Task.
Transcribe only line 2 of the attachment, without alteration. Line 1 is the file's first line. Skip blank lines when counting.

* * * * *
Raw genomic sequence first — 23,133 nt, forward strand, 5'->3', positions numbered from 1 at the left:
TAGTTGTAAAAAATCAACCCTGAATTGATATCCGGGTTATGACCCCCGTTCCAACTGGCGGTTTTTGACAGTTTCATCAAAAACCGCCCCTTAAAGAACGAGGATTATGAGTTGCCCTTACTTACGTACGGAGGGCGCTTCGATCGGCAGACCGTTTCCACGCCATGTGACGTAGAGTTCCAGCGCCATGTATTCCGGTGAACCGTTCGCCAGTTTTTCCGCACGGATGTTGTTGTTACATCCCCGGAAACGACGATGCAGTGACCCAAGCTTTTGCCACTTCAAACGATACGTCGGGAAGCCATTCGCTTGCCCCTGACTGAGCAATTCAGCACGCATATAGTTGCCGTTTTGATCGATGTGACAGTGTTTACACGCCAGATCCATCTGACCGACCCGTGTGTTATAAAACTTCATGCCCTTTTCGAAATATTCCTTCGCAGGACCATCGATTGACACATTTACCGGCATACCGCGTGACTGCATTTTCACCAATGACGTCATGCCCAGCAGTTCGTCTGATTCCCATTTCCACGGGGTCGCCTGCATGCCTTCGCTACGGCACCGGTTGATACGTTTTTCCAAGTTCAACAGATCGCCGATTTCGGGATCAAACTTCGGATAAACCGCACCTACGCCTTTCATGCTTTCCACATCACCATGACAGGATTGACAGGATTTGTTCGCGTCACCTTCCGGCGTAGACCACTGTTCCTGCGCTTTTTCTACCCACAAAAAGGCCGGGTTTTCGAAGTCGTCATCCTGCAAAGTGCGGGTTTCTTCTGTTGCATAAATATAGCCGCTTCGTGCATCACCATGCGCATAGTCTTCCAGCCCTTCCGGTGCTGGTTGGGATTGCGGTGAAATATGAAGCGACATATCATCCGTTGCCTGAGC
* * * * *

TAGTTGTAAAAAATCAACCCTGAATTGATATCCGGGTTATGACCCCCGTTCCAACTGGCGGTTTTTGACAGTTTCATCAAAAACCGCCCCTTAAAGAACGAGGATTATGAGTTGCCCTTACTTACGTACGGAGGGCGCTTCGATCGGCAGACCGTTTCCACGCCATGTGACGTAGAGTTCCAGCGCCATGTATTCCGGTGAACCGTTCGCCAGTTTTTCCGCACGGATGTTGTTGTTACATCCCCGGAAACGACGATGCAGTGACCCAAGCTTTTGCCACTTCAAACGATACGTCGGGAAGCCATTCGCTTGCCCCTGACTGAGCAATTCAGCACGCATATAGTTGCCGTTTTGATCGATGTGACAGTGTTTACACGCCAGATCCATCTGACCGACCCGTGTGTTATAAAACTTCATGCCCTTTTCGAAATATTCCTTCGCAGGACCATCGATTGACACATTTACCGGCATACCGCGTGACTGCATTTTCACCAATGACGTCATGCCCAGCAGTTCGTCTGATTCCCATTTCCACGGGGTCGCCTGCATGCCTTCGCTACGGCACCGGTTGATACGTTTTTCCAAGTTCAACAGATCGCCGATTTCGGGATCAAACTTCGGATAAACCGCACCTACGCCTTTCATGCTTTCCACATCACCATGACAGGATTGACAGGATTTGTTCGCGTCACCTTCCGGCGTAGACCACTGTTCCTGCGCTTTTTCTACCCACAAAAAGGCCGGGTTTTCGAAGTCGTCATCCTGCAAAGTGCGGGTTTCTTCTGTTGCATAAATATAGCCGCTTCGTGCATCACCATGCGCATAGTCTTCCAGCCCTTCCGGTGCTGGTTGGGATTGCGGTGAAATATGAAGCGACATATCATCCGTTGCCTGAGC